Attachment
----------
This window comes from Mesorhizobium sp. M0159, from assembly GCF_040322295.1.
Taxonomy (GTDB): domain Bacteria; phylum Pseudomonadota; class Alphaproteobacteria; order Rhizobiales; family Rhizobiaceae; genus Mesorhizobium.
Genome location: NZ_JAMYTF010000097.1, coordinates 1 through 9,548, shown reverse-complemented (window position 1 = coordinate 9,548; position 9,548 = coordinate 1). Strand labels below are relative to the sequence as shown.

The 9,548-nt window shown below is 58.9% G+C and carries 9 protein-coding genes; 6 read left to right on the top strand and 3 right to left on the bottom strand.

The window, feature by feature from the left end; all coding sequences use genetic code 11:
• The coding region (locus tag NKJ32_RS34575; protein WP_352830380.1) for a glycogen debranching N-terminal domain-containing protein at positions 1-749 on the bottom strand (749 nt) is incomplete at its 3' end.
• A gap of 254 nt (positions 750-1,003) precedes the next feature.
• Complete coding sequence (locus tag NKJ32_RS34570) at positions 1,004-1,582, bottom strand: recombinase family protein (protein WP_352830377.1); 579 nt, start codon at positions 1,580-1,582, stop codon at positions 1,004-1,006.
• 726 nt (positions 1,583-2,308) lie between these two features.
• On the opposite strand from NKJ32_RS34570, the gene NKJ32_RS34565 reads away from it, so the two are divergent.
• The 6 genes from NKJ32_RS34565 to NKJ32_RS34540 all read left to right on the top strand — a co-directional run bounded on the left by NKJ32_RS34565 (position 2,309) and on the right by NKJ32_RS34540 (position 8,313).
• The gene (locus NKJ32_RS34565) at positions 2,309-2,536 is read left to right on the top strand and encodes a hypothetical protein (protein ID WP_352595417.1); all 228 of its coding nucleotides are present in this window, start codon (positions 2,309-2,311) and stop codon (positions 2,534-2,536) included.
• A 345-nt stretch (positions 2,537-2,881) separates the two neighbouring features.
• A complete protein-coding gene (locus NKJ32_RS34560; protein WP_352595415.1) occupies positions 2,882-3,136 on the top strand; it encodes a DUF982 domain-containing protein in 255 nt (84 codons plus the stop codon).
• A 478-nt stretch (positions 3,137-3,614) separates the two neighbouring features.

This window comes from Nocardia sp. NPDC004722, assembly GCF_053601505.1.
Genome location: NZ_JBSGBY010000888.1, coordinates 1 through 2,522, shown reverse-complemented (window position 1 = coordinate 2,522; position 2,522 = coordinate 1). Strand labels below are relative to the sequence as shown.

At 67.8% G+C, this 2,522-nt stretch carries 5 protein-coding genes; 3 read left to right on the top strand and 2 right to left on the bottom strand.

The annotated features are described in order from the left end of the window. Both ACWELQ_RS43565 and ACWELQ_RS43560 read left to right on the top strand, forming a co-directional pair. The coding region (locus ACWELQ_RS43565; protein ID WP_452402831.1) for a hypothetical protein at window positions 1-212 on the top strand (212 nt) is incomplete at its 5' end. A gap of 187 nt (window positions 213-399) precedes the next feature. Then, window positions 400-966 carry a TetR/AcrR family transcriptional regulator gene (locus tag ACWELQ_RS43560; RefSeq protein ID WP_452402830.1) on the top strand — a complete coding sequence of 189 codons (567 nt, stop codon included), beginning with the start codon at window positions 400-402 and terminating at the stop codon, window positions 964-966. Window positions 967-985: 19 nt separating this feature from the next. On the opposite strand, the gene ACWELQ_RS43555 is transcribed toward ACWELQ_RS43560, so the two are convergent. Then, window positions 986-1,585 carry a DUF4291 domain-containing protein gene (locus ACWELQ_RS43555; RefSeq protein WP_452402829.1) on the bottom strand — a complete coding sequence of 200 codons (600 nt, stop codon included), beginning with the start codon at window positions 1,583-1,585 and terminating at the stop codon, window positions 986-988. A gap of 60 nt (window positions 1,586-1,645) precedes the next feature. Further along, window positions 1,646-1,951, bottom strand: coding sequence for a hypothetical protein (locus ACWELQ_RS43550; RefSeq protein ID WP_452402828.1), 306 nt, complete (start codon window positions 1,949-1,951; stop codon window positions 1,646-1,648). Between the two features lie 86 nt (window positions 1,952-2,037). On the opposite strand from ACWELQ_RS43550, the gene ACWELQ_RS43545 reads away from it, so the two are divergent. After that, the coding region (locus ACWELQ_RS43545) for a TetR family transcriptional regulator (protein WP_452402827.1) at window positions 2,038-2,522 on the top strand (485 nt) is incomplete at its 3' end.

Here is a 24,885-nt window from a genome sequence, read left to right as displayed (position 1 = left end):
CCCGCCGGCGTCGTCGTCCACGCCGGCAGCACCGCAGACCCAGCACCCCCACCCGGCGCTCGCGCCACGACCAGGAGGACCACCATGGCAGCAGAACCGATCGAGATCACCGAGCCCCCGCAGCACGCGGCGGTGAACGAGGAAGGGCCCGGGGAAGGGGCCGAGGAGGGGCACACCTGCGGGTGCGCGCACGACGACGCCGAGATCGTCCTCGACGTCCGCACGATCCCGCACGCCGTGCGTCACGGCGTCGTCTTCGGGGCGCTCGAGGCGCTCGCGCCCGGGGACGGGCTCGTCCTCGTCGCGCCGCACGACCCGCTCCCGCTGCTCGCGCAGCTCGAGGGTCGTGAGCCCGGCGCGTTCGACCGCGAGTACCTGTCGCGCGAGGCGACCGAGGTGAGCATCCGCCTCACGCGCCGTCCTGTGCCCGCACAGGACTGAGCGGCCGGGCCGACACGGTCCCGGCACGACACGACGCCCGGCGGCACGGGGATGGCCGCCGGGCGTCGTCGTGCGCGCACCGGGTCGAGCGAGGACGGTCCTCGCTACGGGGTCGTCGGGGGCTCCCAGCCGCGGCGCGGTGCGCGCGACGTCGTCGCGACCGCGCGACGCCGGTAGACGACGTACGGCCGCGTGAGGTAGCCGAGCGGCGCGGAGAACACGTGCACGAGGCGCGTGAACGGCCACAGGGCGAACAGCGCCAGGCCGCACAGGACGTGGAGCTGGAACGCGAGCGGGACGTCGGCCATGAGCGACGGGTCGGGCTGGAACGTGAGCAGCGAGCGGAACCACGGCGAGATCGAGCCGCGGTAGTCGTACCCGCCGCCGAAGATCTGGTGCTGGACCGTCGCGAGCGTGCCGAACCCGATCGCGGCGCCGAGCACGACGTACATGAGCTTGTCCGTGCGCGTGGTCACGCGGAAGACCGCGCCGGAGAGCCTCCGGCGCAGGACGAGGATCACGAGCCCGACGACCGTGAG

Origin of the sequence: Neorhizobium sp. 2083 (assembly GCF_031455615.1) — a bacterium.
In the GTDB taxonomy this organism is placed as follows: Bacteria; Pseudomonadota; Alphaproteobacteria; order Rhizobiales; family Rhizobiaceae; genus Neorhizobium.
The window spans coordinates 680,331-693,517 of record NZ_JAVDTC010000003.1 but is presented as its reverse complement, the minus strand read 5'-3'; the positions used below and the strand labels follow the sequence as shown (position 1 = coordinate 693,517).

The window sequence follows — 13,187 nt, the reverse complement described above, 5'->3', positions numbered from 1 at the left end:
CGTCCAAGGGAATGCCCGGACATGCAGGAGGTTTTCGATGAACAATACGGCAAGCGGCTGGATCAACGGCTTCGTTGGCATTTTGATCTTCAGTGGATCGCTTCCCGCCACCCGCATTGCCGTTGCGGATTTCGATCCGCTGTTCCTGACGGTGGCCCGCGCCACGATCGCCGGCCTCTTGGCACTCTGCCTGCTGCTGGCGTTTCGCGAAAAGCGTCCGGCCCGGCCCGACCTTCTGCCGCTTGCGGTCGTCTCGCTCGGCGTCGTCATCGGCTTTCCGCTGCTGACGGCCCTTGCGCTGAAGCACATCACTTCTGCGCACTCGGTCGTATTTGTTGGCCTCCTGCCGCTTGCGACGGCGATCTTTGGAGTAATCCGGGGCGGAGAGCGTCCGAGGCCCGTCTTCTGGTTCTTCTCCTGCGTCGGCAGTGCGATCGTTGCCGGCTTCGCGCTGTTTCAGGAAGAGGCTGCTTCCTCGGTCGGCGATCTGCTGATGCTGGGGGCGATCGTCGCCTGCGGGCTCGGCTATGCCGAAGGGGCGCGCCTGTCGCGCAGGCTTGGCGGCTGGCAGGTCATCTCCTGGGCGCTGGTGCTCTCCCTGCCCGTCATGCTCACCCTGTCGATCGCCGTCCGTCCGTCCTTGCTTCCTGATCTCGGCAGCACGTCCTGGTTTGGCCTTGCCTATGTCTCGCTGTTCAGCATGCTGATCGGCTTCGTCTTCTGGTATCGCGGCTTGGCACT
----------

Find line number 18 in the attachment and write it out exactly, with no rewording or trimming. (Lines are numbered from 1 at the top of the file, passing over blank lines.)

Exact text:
At 67.8% G+C, this 2,522-nt stretch carries 5 protein-coding genes; 3 read left to right on the top strand and 2 right to left on the bottom strand.